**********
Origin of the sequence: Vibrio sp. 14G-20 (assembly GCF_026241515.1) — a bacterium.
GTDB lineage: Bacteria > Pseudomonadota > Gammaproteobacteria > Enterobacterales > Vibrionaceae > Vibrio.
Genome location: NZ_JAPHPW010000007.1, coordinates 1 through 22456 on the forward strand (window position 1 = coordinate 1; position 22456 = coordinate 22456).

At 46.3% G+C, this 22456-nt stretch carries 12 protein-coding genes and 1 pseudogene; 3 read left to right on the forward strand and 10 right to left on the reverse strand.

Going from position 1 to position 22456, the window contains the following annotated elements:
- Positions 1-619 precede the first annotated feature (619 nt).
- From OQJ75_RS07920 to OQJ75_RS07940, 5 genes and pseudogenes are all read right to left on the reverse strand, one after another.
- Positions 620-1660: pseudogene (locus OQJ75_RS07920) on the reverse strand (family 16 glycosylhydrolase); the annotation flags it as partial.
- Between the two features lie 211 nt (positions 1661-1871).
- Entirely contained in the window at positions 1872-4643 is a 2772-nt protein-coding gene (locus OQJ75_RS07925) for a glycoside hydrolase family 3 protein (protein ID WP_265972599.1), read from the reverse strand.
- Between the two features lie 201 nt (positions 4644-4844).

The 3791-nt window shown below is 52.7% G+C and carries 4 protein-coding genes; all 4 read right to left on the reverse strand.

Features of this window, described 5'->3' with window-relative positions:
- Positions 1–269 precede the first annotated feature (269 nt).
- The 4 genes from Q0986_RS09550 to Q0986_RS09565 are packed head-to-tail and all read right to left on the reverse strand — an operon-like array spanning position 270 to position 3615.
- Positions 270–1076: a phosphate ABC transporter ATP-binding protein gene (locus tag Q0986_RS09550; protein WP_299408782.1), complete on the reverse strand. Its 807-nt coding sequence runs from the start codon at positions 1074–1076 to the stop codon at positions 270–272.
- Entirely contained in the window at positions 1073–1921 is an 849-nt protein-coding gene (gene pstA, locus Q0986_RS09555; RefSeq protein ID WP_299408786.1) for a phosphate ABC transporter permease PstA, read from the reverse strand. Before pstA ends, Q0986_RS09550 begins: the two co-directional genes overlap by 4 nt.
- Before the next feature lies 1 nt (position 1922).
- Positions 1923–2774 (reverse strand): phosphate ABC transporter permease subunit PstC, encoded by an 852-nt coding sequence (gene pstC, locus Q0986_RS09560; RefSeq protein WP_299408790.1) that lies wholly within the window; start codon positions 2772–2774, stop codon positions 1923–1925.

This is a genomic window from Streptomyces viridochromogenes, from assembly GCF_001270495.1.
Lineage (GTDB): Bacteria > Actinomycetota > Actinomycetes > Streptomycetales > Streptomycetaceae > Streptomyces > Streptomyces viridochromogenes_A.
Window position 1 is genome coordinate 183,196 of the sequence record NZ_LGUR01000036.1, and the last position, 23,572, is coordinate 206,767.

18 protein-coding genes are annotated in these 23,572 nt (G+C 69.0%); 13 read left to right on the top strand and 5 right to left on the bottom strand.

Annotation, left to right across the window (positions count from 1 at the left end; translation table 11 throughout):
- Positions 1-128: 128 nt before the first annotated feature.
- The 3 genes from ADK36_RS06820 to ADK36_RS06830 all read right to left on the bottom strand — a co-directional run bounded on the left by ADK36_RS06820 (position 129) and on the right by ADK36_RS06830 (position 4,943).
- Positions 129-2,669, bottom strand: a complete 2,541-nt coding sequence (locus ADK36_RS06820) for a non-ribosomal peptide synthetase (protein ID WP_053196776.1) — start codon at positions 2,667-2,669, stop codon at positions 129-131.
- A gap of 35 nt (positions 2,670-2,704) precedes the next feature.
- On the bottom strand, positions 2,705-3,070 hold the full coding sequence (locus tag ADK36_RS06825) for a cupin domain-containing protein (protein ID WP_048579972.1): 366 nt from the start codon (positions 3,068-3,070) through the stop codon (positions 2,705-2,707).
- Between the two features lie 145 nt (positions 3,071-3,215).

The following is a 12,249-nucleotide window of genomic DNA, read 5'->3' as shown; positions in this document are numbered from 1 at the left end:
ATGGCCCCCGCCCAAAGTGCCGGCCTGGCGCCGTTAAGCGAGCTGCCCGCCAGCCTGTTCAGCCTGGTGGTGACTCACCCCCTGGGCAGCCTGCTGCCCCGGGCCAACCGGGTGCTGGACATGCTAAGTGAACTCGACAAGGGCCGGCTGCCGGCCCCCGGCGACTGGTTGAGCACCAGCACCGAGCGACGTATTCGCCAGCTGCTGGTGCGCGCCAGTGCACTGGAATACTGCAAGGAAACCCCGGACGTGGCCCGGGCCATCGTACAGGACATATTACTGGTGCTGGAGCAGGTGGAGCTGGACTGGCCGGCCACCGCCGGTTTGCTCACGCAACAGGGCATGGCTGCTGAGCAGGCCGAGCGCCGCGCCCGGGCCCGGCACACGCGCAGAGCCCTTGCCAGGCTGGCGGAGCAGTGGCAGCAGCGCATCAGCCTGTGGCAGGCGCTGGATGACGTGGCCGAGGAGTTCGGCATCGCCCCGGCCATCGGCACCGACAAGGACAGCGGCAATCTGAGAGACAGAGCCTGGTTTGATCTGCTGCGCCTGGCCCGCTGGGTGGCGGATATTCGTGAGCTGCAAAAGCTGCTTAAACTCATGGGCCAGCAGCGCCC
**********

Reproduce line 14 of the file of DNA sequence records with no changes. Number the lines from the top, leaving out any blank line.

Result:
- Positions 1–269 precede the first annotated feature (269 nt).